Most of us, I suppose, spend the first part of our lives being immortal. We feel ultimately unthreatened, invulnerable. We do things we know are stupid anyway because we also know we can't really be touched.
There's a great fake pic out there of an iPhone app called the Roof-Jump Danger Analyzer. The idea is that you get in position, point your camera at the ground, the app analyses the distance and likely health damage, and tells you to do it anyway.
Approximate height: 15 feet.
Damage estimate: Broken ankles likely.
Conclusion: Do it man, it'll be awesome.
And it's an approach that works for most of us for a while.
Then a few years pass, and perhaps we see a few casualties, or the knowledge we've always had that we're not really immortal starts to take on a little more significance, and we ease off a bit. We stop smoking, cut back on the alcohol, maybe take a bit of exercise now and again. Or we at least convince ourselves that we're doing these things, because although our sense of mortality is now just a little more solid, it's still also quite theoretical.
I'm thinking of bringing out my own app for that stage, the Middle-Age Risk Assuager…
Intent: Evening in front of telly, bottle of Rioja, two half Coronas.
Damage Estimate: Well… a bit, maybe.
Conclusion: You're a stone lighter than last year, you haven't bought a packet of fags since 1998 and you can walk home from work on Monday. You'll be fine.
I think it might sell.
Eventually, though, comes the mortality shock. Maybe not for everyone, maybe some people can remain in Middle-Aged Risk Assuagement for the rest of their puff. But I suspect that for most of us the full acceptance and understanding of inevitable mortality must either creep into fruition as the incidental carnage around us mounts, or hit us sharply in a single event.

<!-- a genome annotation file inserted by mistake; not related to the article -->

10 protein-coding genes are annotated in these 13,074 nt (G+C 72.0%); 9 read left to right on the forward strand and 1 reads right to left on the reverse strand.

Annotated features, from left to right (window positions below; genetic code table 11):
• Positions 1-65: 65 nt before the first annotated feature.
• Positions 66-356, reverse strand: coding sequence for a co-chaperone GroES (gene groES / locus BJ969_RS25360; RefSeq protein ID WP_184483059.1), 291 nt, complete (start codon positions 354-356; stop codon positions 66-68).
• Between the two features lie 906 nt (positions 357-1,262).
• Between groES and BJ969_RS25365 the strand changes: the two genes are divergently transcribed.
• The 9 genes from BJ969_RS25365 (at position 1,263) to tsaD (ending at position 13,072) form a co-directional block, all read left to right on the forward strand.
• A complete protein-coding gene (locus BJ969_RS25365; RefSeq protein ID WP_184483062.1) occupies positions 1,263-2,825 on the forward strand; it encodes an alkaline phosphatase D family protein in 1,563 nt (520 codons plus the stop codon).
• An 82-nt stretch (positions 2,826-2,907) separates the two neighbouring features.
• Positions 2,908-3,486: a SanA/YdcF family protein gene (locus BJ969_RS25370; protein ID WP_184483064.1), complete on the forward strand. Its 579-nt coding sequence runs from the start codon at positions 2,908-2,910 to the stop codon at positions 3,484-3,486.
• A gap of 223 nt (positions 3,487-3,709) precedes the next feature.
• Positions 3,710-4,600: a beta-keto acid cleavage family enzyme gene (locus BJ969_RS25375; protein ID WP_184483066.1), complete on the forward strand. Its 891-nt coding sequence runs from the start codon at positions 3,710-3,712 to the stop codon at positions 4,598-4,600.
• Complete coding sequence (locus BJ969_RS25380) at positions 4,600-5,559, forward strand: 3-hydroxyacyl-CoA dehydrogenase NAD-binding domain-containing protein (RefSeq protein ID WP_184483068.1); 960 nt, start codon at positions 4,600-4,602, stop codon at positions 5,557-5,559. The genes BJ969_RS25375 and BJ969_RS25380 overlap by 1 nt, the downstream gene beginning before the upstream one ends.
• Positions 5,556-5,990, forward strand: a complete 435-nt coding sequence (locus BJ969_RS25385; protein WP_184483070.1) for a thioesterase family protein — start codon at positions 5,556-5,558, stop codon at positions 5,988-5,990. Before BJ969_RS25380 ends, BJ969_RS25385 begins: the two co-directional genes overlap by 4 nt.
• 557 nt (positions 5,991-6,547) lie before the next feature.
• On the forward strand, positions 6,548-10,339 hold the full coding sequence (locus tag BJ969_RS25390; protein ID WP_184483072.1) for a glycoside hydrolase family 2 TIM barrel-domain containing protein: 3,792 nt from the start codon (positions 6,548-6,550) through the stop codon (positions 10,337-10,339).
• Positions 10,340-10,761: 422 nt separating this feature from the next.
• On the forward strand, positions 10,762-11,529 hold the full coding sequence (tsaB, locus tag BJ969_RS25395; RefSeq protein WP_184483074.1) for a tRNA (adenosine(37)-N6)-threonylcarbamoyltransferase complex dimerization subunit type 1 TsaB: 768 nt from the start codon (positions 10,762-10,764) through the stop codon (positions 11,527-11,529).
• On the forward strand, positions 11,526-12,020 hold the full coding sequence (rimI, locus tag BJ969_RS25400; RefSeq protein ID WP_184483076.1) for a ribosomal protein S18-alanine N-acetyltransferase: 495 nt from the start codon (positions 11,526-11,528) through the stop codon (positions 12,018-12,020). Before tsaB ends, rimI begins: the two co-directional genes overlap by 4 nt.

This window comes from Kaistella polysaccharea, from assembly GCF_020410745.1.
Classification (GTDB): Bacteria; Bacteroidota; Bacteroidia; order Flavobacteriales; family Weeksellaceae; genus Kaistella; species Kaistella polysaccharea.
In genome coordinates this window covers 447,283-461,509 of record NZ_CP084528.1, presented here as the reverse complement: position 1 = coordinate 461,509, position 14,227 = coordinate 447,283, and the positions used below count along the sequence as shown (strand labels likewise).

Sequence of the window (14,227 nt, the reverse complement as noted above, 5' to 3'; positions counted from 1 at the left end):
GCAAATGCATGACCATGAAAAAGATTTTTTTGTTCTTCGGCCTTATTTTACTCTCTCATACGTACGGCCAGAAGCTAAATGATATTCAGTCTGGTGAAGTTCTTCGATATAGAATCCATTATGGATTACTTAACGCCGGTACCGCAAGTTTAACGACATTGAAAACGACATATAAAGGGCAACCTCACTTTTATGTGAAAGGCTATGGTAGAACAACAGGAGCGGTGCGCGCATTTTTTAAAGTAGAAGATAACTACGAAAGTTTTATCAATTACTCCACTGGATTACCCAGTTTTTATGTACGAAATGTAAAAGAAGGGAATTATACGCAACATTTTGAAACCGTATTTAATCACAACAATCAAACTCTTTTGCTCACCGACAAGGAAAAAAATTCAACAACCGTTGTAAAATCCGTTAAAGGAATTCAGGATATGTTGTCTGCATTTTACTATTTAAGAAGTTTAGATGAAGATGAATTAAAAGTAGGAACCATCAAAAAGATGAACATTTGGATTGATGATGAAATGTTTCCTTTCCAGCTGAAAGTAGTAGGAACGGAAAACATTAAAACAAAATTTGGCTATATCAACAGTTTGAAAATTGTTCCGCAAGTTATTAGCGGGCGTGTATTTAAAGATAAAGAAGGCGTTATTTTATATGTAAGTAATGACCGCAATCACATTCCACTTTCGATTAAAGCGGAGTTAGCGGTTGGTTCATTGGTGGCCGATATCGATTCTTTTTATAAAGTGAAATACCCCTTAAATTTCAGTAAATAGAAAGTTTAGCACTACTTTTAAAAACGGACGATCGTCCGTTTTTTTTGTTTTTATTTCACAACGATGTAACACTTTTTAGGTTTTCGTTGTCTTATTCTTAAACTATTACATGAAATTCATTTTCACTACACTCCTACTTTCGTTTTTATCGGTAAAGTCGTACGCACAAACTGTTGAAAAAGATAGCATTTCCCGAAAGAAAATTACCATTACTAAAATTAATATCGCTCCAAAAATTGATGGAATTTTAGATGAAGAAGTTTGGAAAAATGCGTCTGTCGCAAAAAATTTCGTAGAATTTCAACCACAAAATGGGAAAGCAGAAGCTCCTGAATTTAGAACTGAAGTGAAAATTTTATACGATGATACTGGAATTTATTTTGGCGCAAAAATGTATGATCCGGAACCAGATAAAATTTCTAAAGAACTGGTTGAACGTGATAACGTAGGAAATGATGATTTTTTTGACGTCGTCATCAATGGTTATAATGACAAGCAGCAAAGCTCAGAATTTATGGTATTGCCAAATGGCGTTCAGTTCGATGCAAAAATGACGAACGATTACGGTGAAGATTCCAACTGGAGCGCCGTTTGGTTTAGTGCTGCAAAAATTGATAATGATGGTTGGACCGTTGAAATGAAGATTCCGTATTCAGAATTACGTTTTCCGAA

For me, it was the latter. Not back in October, when I briefly revived Tiswas's Dying Fly on the office floor, nor even last month when I was told I probably had a brain tumour. There were still 'probably's in there, that was still theoretical. No, the big moment was at around 3am last Wednesday, when I realised I hadn't made a will.
It was a cold electricity which stabbed me awake in the middle of the night and left me lying there, sweating. The flat is mine. Clare and I aren't married. I could conceivably die on the table, and I'll have left her no guarantees of anything at all.
Not that she needs anything from me. And, as I have stressed repeatedly here, I didn't think I was going to die; these operations are as straightforward as brain surgery can be, they do them every day, and they did, and I didn't. But in that cold hour the idea of mortality suddenly wafted out of the realm of the theoretical into the real as a huge, ragged loose end that I'd left just flapping.